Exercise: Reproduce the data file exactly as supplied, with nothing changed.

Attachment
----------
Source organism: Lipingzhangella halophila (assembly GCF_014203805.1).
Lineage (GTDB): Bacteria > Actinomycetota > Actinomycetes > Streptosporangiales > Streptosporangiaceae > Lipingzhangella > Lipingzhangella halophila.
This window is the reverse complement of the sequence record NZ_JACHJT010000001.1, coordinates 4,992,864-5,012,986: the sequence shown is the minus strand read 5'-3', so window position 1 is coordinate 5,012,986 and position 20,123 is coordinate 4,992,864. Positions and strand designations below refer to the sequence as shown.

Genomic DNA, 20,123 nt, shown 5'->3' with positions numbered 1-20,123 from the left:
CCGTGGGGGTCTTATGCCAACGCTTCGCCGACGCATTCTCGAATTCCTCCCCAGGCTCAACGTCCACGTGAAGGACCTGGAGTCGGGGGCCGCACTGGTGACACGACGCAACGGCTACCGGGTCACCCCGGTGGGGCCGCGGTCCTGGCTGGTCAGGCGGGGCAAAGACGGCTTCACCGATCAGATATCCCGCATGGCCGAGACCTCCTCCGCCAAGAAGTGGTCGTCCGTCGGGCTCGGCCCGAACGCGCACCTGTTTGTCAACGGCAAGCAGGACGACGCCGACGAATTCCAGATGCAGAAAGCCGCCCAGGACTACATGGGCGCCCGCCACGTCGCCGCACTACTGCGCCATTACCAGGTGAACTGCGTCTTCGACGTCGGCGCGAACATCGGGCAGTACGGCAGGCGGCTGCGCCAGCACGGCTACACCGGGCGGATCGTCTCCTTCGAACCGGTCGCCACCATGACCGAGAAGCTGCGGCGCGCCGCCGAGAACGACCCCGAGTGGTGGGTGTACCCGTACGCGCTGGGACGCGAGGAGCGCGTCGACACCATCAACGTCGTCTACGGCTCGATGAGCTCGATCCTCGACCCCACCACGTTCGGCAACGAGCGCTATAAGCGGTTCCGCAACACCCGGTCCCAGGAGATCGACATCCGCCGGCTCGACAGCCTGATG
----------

Source organism: Lipingzhangella halophila (assembly GCF_014203805.1).
Lineage (GTDB): Bacteria > Actinomycetota > Actinomycetes > Streptosporangiales > Streptosporangiaceae > Lipingzhangella > Lipingzhangella halophila.
This window is the reverse complement of the sequence record NZ_JACHJT010000001.1, coordinates 4,992,864-5,012,986: the sequence shown is the minus strand read 5'-3', so window position 1 is coordinate 5,012,986 and position 20,123 is coordinate 4,992,864. Positions and strand designations below refer to the sequence as shown.

Genomic DNA, 20,123 nt, shown 5'->3' with positions numbered 1-20,123 from the left:
CCGTGGGGGTCTTATGCCAACGCTTCGCCGACGCATTCTCGAATTCCTCCCCAGGCTCAACGTCCACGTGAAGGACCTGGAGTCGGGGGCCGCACTGGTGACACGACGCAACGGCTACCGGGTCACCCCGGTGGGGCCGCGGTCCTGGCTGGTCAGGCGGGGCAAAGACGGCTTCACCGATCAGATATCCCGCATGGCCGAGACCTCCTCCGCCAAGAAGTGGTCGTCCGTCGGGCTCGGCCCGAACGCGCACCTGTTTGTCAACGGCAAGCAGGACGACGCCGACGAATTCCAGATGCAGAAAGCCGCCCAGGACTACATGGGCGCCCGCCACGTCGCCGCACTACTGCGCCATTACCAGGTGAACTGCGTCTTCGACGTCGGCGCGAACATCGGGCAGTACGGCAGGCGGCTGCGCCAGCACGGCTACACCGGGCGGATCGTCTCCTTCGAACCGGTCGCCACCATGACCGAGAAGCTGCGGCGCGCCGCCGAGAACGACCCCGAGTGGTGGGTGTACCCGTACGCGCTGGGACGCGAGGAGCGCGTCGACACCATCAACGTCGTCTACGGCTCGATGAGCTCGATCCTCGACCCCACCACGTTCGGCAACGAGCGCTATAAGCGGTTCCGCAACACCCGGTCCCAGGAGATCGACATCCGCCGGCTCGACAGCCTGATG